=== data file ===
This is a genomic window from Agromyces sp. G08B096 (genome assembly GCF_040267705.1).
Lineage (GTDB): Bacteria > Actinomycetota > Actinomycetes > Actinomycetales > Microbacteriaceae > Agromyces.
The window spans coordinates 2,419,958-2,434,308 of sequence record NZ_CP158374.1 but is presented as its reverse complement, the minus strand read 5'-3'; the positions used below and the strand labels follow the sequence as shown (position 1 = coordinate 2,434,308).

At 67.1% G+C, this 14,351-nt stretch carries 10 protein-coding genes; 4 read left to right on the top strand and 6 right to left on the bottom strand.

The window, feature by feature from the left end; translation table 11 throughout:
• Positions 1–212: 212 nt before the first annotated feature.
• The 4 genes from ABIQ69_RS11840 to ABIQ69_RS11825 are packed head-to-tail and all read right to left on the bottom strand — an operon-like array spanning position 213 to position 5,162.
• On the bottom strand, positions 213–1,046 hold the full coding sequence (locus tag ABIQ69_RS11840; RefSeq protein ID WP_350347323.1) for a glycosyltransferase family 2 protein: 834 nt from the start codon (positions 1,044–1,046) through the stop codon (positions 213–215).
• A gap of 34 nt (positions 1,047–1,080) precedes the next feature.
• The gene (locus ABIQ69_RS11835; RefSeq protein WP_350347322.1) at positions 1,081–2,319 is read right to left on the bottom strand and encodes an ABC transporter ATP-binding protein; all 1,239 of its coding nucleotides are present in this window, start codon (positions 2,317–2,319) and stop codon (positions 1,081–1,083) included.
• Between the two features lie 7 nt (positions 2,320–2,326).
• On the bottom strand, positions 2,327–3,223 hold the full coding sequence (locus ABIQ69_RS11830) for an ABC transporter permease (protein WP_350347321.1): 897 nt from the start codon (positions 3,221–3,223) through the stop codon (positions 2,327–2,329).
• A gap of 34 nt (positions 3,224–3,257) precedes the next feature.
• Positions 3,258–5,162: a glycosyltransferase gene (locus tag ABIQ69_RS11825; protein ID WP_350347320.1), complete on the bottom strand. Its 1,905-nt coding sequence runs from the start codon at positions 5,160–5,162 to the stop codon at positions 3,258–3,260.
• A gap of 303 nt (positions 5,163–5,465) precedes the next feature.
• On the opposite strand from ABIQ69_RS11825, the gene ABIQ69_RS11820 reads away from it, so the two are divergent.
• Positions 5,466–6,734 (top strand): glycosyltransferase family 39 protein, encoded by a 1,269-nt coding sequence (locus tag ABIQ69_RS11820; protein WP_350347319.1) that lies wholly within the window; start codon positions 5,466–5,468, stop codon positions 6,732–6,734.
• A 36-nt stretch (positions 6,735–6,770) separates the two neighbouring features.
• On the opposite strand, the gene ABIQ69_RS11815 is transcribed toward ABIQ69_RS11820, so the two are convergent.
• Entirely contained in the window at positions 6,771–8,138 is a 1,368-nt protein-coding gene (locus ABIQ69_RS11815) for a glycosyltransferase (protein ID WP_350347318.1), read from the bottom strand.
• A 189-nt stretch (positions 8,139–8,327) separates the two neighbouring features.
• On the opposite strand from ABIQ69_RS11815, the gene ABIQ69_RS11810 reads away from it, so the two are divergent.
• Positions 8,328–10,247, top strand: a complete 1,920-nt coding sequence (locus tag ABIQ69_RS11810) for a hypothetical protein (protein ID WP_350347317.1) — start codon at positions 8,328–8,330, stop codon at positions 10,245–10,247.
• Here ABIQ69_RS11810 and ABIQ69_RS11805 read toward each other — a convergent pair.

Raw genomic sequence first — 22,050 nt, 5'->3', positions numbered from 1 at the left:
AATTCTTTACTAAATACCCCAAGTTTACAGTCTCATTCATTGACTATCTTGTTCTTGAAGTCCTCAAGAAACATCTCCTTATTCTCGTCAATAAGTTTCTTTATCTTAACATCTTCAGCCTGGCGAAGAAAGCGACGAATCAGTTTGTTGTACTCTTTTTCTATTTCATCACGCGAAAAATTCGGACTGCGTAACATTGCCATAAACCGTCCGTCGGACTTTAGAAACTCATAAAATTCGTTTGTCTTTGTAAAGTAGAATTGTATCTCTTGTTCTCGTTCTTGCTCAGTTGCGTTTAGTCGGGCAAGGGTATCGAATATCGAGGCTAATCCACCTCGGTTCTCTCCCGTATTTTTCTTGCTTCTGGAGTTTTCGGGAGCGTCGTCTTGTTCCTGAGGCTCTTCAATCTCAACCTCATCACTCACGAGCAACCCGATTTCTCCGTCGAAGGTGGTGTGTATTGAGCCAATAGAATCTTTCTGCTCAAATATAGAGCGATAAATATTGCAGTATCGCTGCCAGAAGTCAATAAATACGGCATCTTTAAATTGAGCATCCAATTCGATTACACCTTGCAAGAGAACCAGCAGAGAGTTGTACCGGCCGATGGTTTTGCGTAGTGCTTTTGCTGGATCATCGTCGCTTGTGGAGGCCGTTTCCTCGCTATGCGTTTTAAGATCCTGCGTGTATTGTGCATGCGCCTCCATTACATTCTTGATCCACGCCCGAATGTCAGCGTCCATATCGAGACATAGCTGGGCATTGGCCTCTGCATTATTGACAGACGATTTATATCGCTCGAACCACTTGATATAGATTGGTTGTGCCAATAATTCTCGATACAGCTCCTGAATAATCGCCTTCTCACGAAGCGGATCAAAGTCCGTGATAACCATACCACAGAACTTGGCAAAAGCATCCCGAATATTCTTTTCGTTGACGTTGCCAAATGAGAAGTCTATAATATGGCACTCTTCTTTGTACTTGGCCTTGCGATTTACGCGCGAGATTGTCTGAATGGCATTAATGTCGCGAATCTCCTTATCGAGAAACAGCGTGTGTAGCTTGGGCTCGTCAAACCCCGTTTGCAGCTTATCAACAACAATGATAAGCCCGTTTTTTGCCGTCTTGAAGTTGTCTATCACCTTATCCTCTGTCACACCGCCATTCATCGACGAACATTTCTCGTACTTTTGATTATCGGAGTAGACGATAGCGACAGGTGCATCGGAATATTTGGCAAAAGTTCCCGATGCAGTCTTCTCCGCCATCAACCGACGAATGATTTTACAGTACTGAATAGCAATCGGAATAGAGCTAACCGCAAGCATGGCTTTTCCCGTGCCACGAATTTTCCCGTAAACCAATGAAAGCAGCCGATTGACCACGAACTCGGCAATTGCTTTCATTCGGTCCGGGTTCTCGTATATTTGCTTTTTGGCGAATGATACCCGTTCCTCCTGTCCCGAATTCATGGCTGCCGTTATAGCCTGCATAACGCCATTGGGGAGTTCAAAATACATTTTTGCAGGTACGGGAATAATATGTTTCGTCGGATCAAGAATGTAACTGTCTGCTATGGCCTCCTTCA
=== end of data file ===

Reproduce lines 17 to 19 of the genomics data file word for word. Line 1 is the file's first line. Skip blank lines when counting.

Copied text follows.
• Positions 5,466–6,734 (top strand): glycosyltransferase family 39 protein, encoded by a 1,269-nt coding sequence (locus tag ABIQ69_RS11820; protein WP_350347319.1) that lies wholly within the window; start codon positions 5,466–5,468, stop codon positions 6,732–6,734.
• A 36-nt stretch (positions 6,735–6,770) separates the two neighbouring features.
• On the opposite strand, the gene ABIQ69_RS11815 is transcribed toward ABIQ69_RS11820, so the two are convergent.